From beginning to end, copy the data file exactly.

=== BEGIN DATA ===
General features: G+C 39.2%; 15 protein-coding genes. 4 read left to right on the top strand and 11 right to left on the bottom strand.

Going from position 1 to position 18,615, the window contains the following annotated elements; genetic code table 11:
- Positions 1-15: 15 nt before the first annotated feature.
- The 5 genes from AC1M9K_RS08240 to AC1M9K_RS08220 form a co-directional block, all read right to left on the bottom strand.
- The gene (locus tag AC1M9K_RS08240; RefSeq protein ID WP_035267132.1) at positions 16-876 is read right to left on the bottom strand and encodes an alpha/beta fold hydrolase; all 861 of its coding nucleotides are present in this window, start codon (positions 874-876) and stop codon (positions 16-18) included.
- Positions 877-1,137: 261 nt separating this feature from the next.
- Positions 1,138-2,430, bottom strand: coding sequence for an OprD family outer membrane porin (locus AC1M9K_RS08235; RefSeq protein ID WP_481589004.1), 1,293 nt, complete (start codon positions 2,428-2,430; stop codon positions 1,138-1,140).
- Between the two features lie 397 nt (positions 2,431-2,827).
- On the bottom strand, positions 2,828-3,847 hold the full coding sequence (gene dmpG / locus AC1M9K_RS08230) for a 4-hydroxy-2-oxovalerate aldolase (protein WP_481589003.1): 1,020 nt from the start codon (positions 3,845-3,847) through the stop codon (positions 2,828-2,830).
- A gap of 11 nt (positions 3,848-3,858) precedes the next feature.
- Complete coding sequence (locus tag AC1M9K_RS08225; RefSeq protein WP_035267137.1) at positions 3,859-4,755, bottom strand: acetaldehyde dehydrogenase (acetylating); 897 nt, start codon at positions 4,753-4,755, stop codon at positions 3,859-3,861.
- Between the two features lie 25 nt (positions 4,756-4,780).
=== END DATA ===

General features: G+C 39.2%; 15 protein-coding genes. 4 read left to right on the top strand and 11 right to left on the bottom strand.

Going from position 1 to position 18,615, the window contains the following annotated elements; genetic code table 11:
- Positions 1-15: 15 nt before the first annotated feature.
- The 5 genes from AC1M9K_RS08240 to AC1M9K_RS08220 form a co-directional block, all read right to left on the bottom strand.
- The gene (locus tag AC1M9K_RS08240; RefSeq protein ID WP_035267132.1) at positions 16-876 is read right to left on the bottom strand and encodes an alpha/beta fold hydrolase; all 861 of its coding nucleotides are present in this window, start codon (positions 874-876) and stop codon (positions 16-18) included.
- Positions 877-1,137: 261 nt separating this feature from the next.
- Positions 1,138-2,430, bottom strand: coding sequence for an OprD family outer membrane porin (locus AC1M9K_RS08235; RefSeq protein ID WP_481589004.1), 1,293 nt, complete (start codon positions 2,428-2,430; stop codon positions 1,138-1,140).
- Between the two features lie 397 nt (positions 2,431-2,827).
- On the bottom strand, positions 2,828-3,847 hold the full coding sequence (gene dmpG / locus AC1M9K_RS08230) for a 4-hydroxy-2-oxovalerate aldolase (protein WP_481589003.1): 1,020 nt from the start codon (positions 3,845-3,847) through the stop codon (positions 2,828-2,830).
- A gap of 11 nt (positions 3,848-3,858) precedes the next feature.
- Complete coding sequence (locus tag AC1M9K_RS08225; RefSeq protein WP_035267137.1) at positions 3,859-4,755, bottom strand: acetaldehyde dehydrogenase (acetylating); 897 nt, start codon at positions 4,753-4,755, stop codon at positions 3,859-3,861.
- Between the two features lie 25 nt (positions 4,756-4,780).